The letter appeared in three Gannett Wisconsin Media newspapers, including the Door County Advocate. As a result, it also appeared on the Green Bay Press-Gazette’s Web site.

…People intent on duping us are using more sophisticated methods all of the time. We catch many mass-mailed form letters, but this person managed to get past editors with a simple misstatement of fact.

Like many newspapers, the Press-Gazette already requires writers to provide a street address and phone number (not for publication) for verification purposes.

We still believe in the inherent honesty of many letter writers, but this case will find us reviewing the incident to determine whether additional safeguards are necessary.

We apologize that this letter appeared on our Web site.

Well handled. Now how about the rest of the 60+ papers that ran this junk?

Newspaper Editors Begin to Address Pro-Obama Astroturfing

Filed under: General — Patterico @ 6:27 pm

One of the principal functions of political blogs is to keep Big Media in check. If you are concerned by the discovery this past weekend of a spate of pro-Obama Astroturfing, it’s because you agree that political persuasion should not be accomplished through misleading tactics. To the extent that Big Media is enabling such tactics, through sloth or purpose, we must hold them accountable.

Towards that end, I am pleased to see that at least two editors address the Astroturfing issue head-on. One published the infamous Ellie Light letter; the other published Astroturf originating from the web site of the Democrat party.

First, courtesy of SarahW on Twitter, we have the editor of Ohio’s Chillicothe Gazette.

Interestingly, he appears to understand the significance of the issue, and has implemented procedures to prevent Astroturfing. But they didn’t work, because of the dishonesty of “Light”:

By now, much is being made of the letter-writing campaign of “Ellie Light”, who apparently had her letter defending President Obama published in the Jan. 17 Gazette and — both before and after — a lot of newspapers and with different local addresses.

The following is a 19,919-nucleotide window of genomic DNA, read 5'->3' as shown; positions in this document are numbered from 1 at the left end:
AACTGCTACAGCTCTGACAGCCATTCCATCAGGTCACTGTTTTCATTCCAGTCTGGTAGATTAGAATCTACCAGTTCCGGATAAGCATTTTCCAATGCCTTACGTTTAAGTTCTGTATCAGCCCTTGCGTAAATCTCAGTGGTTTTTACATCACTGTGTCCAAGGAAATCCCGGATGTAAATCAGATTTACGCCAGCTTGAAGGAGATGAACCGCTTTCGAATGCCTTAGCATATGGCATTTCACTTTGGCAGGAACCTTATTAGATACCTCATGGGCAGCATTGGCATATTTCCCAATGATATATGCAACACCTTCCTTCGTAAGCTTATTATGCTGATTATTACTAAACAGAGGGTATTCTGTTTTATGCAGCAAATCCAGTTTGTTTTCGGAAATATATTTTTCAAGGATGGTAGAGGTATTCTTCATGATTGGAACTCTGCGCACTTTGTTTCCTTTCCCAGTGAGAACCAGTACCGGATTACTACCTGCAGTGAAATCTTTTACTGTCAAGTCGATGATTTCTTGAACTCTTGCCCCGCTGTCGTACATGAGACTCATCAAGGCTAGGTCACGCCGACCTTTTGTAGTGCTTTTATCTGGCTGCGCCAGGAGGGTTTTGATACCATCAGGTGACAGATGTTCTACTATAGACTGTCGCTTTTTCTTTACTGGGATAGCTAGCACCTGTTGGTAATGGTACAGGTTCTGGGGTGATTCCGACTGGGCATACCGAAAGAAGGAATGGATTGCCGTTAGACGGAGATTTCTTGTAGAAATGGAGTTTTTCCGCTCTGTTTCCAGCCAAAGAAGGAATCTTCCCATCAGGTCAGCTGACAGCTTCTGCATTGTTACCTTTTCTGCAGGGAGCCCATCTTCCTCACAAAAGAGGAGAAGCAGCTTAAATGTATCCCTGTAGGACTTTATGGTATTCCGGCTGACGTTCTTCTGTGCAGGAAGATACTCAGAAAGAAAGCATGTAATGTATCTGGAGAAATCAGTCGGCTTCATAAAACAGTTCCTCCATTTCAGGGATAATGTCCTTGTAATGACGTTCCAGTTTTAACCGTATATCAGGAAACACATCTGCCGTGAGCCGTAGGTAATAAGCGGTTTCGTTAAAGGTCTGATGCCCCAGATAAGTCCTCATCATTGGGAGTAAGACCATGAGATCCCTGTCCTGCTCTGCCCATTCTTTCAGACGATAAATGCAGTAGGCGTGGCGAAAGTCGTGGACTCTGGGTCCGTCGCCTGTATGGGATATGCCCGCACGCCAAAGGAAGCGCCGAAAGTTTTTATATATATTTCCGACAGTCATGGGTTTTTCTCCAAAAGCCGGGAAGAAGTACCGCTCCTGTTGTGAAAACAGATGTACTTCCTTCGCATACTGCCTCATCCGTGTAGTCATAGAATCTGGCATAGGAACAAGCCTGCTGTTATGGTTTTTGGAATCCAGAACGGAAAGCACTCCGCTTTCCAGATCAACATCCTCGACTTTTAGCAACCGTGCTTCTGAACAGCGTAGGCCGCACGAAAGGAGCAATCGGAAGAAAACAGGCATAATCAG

I’ve written several times on Astroturfing — a way of sending form political letters to multiple news outlets with a few key strokes — and authored a column on Jan. 17 on how the Gazette was bolstering Opinion page procedures to make sure the opinions submitted were true and accurate.

Yes, the irony of having a letter to the editor situation blow up in your face just days after saying the newspaper is following new procedures isn’t lost on me. It’s embarrassing and regrettable.

But if we hadn’t followed those procedures, I’d feel a lot worse.

In this case we did follow them and were lied to about the local nature of the opinion and the address used. In short, we were duped.

Just how he was duped is fascinating, and I think deals a blow to the idea that Light is an unsophisticated grandma:

We received Light’s letter via e-mail (sent from a Yahoo! address) on Jan. 6. The letter did not appear to have the telltale signs of Astroturf (framed a specific way, key phrases, etc.). One thing the original letter did not contain, however, was a street address or a phone number, which is required for our verification purposes.